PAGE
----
Relationships are something that each person will experience and can relate to throughout their lives. Through service, I have been able to develop relationships with certain people that I would never have met before. In the first semester, I chose to be involved with the Community Service Council, which allows students to participate in one-time service opportunities. I also participated in the pre-orientation program, S.O.S. In particular, through my service that I did at S.O.S., I can draw connections with the relationships that I have made or been told about with the four different perspectives of love and relationships that were depicted in the four poems we had to read for this week. On the second day of S.O.S., we did Care-A-Van, both making the sandwiches and delivering them downtown. When we were downtown, I met a man named Jeff. Jeff was very quiet, and at first, hard to communicate with. He told us about his relationship with his family, which is strained because of his homelessness. He believes in the end, he will be reunited with his family. This is similar to the perspective on love and relationships that is portrayed in “Valediction: Forbidding Mourning”. Like in the poem, Jeff believed that if his love for his family was strong enough, they would love him under any circumstance and he would find his way home in the end. Jeff also told me about his strong connection with God. He said what helped him survive the day and believe in his family was praying. Similar to the perspective portrayed in “Fox Trot Fridays”, Jeff’s faith and love was unconditional. However, Jeff also depended on his faith for his survival. This dependency on looking forward to a reunion with his family, as well as his love for God, is similar to the perspective of relationships being a source of dependency in “The Flea”.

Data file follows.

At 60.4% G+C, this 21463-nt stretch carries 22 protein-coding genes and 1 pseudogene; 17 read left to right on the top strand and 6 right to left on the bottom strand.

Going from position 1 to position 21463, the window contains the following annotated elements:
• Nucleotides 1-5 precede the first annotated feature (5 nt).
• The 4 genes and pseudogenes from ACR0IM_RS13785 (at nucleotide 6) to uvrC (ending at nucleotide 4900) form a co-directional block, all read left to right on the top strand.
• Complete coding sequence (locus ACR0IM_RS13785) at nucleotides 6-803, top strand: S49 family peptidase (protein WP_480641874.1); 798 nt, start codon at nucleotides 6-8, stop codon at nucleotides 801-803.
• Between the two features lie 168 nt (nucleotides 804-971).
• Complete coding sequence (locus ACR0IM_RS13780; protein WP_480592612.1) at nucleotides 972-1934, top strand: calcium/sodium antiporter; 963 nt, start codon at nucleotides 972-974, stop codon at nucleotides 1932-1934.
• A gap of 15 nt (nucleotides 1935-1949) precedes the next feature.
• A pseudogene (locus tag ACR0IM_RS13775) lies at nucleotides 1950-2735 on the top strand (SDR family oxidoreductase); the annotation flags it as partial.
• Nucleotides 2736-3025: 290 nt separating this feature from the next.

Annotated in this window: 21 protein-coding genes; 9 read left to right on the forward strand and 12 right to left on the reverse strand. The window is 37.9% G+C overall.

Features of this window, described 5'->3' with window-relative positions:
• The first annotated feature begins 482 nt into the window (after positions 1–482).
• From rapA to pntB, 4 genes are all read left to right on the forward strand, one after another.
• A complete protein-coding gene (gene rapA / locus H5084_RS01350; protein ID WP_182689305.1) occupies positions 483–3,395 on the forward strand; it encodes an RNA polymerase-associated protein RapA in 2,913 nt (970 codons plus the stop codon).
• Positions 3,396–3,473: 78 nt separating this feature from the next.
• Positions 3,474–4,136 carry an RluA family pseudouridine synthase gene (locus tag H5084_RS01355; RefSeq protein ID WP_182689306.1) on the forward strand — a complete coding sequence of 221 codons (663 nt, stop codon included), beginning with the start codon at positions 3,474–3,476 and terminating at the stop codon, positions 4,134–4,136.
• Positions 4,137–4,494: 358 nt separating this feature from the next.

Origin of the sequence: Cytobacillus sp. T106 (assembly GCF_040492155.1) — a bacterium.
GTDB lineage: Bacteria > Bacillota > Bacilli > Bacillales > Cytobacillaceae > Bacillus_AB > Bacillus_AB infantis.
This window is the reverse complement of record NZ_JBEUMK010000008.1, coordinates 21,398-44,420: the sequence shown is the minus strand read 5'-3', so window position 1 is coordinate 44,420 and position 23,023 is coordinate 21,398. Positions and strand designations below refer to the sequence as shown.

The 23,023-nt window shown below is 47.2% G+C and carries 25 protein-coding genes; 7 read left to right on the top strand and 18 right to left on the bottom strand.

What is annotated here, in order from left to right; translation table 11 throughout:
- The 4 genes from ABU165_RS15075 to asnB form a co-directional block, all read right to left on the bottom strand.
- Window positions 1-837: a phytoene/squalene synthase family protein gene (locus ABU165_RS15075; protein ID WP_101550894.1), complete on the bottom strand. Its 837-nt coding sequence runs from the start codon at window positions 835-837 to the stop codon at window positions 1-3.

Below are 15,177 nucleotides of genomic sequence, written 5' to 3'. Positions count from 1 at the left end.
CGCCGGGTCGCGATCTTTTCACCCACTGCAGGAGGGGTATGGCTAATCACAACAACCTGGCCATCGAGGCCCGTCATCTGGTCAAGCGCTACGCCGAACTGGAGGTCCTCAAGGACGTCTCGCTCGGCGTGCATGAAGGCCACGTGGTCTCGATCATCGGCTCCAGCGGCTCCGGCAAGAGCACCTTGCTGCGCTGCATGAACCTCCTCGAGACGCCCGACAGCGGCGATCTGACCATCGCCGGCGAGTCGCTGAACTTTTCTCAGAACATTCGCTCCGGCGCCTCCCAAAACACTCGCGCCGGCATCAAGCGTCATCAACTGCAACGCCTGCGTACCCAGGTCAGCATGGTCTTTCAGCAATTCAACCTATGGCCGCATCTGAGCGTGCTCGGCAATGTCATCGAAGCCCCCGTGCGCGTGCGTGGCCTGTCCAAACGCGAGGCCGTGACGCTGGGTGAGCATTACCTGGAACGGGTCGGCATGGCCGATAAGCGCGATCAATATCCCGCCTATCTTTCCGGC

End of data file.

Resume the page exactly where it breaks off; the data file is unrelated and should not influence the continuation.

On Sunday, my suitemate and I went to Beans and Bread for The Last Sunday. Throughout the meal service, I interacted with a variety of different people. I listened to many different stories. At least two different men told me about their family and their strained relationships with them. Unlike Jeff, their relationships were so strained with their parents and children, that there was a sense of resent and hatred. They talked about how disgusted they were with their parents and that they didn’t want to see them again. This sense of hatred is similar to the perspective of love that was portrayed in “Memorandum”.
Love and relationships is something universal that everyone can relate to. Reading these four poems allows me to see each way a relationship can be looked at. By looking at how a person views love and their relationships, it also gives a lot of insight to the person and how they think. In the end, relationships are a part of human nature. I really find it interesting when I talk with the people I am serving and hear about their lives. It’s always a great thing to see where a person comes from and how they were raised, as well as their current hopes and dreams for the future. I believe that service is the best way to do this because I meet so many people from different lifestyles and backgrounds that I really get to learn about the lives of many different people.